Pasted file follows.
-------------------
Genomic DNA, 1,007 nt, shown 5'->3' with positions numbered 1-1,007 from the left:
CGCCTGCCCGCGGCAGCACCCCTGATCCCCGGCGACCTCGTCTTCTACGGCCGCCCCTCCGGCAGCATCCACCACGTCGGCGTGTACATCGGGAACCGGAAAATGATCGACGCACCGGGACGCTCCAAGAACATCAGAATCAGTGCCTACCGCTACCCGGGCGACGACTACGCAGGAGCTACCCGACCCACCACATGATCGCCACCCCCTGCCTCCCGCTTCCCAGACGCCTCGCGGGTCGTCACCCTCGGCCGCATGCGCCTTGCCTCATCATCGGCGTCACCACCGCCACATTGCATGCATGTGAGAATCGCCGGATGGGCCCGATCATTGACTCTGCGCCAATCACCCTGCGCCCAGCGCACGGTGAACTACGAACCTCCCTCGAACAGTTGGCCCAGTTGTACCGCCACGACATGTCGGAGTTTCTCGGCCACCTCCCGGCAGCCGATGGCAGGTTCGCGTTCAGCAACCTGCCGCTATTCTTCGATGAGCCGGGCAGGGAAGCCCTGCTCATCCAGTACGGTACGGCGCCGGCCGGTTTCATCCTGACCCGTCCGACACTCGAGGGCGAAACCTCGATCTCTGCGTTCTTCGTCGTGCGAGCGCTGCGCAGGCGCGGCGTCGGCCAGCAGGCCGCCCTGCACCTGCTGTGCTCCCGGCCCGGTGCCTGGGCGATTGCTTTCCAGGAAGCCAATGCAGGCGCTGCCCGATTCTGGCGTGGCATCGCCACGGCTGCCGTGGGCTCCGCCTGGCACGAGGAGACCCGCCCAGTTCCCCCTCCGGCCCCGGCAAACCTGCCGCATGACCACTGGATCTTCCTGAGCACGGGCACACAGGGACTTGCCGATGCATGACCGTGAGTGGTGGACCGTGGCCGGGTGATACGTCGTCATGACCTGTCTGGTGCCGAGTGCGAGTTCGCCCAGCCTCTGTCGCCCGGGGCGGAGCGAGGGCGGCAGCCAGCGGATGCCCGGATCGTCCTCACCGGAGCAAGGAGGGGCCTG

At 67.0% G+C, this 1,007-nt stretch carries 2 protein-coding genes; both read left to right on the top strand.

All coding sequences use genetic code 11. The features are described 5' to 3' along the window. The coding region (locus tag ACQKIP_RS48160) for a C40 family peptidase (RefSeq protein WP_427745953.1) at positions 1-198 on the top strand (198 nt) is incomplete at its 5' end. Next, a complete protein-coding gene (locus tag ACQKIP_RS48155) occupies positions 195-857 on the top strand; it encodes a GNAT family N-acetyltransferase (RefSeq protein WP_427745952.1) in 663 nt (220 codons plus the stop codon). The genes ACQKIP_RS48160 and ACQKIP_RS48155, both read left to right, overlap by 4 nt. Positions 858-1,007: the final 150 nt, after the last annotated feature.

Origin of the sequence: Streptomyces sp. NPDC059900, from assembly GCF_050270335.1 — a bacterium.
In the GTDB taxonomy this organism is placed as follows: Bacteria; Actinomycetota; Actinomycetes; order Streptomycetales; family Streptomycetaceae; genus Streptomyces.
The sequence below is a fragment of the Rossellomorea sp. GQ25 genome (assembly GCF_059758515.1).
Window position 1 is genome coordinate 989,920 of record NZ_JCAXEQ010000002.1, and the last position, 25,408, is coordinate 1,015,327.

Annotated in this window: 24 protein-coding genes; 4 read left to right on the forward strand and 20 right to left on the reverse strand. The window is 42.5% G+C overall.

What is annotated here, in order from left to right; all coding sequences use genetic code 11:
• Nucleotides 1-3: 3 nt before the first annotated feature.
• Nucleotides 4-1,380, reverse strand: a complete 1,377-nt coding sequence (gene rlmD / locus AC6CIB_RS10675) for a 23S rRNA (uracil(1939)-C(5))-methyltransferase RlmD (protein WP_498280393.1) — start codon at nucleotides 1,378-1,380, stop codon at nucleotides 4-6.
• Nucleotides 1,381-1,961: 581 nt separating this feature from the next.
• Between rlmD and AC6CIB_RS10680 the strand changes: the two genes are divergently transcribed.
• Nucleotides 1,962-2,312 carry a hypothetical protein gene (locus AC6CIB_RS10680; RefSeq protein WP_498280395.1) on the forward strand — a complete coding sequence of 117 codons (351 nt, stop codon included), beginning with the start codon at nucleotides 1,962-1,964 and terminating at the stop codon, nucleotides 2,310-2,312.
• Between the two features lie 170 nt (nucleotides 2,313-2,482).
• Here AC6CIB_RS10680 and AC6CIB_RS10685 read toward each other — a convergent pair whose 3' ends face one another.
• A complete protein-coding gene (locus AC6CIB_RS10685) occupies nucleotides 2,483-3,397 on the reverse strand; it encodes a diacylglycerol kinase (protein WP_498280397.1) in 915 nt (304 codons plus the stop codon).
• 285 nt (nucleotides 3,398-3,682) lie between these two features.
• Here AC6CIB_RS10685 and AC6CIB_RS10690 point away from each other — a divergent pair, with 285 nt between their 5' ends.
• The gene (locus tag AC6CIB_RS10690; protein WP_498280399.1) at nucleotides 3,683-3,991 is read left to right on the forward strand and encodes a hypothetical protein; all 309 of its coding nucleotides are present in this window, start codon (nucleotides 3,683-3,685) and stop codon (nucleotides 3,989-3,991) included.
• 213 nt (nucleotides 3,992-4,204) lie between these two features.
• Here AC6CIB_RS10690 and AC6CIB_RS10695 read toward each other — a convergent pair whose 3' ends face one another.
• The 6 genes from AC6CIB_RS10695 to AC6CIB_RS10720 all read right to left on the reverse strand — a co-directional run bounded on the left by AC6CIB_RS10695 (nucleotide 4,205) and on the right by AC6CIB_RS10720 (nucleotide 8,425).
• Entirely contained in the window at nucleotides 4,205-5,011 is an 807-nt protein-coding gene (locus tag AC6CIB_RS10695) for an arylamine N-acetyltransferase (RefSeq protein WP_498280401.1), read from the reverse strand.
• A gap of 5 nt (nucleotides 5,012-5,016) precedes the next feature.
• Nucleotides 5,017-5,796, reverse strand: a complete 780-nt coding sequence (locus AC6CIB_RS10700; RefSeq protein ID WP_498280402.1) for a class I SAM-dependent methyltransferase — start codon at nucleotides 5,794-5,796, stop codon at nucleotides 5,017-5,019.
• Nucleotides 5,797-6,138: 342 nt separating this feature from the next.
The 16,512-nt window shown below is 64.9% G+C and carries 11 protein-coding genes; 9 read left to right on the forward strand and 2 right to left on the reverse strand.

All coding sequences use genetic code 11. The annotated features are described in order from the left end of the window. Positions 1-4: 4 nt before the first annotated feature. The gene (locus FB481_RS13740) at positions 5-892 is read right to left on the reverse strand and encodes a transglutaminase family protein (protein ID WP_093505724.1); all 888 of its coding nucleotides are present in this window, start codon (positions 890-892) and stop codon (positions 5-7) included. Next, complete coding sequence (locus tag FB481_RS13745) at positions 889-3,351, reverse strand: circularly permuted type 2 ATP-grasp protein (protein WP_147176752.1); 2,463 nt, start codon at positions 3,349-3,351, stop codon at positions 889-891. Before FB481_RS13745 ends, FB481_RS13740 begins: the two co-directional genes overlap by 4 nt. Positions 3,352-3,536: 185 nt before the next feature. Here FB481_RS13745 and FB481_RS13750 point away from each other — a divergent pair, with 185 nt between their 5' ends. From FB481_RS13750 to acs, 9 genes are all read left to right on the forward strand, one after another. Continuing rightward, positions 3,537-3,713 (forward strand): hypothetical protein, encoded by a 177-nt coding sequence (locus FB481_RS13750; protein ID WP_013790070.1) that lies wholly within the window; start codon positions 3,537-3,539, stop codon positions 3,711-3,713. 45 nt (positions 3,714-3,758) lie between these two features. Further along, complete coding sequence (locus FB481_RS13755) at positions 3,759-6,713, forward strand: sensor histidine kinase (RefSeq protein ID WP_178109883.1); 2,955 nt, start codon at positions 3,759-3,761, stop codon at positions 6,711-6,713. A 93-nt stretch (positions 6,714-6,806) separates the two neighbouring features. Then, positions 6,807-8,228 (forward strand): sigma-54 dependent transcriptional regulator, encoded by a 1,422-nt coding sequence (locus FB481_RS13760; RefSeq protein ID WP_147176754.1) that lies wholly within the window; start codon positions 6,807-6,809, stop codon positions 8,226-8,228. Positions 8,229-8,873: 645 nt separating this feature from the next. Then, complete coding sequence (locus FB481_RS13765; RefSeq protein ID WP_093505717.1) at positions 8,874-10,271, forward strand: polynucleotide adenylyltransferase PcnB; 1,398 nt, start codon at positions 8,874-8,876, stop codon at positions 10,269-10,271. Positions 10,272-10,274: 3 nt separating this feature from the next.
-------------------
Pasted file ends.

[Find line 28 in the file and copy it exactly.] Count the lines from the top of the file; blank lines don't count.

• Nucleotides 5,797-6,138: 342 nt separating this feature from the next.